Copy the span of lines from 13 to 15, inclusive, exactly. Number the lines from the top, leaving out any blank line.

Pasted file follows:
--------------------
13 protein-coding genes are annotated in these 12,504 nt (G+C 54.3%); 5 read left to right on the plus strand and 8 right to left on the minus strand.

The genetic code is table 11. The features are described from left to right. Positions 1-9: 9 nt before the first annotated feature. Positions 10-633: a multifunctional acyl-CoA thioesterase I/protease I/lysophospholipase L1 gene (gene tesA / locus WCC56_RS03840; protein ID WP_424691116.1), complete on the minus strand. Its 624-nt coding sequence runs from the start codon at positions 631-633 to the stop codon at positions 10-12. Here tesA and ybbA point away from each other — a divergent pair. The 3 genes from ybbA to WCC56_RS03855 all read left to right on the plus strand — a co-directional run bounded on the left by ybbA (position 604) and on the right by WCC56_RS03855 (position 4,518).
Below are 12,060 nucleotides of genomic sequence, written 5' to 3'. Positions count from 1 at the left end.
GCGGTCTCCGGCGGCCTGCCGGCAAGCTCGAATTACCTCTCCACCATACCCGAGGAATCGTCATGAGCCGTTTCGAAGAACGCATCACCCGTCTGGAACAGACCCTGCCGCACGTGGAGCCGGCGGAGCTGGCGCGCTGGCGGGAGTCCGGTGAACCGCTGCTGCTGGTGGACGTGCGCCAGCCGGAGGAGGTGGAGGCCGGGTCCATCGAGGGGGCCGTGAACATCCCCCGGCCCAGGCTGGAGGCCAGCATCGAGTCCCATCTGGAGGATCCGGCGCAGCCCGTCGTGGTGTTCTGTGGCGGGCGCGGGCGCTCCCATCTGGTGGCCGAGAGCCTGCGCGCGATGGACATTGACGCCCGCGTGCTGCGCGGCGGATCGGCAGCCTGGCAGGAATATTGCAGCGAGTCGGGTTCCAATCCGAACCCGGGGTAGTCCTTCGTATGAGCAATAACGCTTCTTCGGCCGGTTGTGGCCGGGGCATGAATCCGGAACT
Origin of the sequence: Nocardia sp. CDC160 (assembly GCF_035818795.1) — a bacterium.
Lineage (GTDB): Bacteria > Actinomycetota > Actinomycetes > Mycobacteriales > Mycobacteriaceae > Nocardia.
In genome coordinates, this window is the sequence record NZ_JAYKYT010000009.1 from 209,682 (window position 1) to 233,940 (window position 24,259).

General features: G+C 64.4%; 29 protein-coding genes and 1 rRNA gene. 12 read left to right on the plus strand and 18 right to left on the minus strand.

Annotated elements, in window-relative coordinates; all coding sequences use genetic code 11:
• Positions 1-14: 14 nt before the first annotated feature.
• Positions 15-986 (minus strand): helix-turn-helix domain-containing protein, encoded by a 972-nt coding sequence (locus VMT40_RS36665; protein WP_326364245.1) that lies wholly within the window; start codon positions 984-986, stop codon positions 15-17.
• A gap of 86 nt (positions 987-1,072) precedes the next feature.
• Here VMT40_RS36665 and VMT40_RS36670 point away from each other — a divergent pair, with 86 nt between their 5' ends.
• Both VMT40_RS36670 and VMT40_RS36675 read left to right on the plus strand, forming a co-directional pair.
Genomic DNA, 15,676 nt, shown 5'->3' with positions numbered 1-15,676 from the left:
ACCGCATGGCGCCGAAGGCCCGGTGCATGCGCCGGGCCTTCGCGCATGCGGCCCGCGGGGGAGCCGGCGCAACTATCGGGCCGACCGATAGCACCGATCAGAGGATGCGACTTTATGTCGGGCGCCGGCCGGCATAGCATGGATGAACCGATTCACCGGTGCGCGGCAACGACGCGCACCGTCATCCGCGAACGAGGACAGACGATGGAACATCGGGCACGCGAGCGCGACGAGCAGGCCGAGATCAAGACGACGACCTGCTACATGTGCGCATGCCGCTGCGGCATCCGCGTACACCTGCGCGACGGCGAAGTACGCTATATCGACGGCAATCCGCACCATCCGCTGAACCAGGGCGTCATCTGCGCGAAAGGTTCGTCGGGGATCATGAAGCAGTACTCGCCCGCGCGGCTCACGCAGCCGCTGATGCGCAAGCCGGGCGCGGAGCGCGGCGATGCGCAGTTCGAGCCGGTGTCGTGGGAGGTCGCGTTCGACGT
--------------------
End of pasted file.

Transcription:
• Here VMT40_RS36665 and VMT40_RS36670 point away from each other — a divergent pair, with 86 nt between their 5' ends.
• Both VMT40_RS36670 and VMT40_RS36675 read left to right on the plus strand, forming a co-directional pair.
Genomic DNA, 15,676 nt, shown 5'->3' with positions numbered 1-15,676 from the left: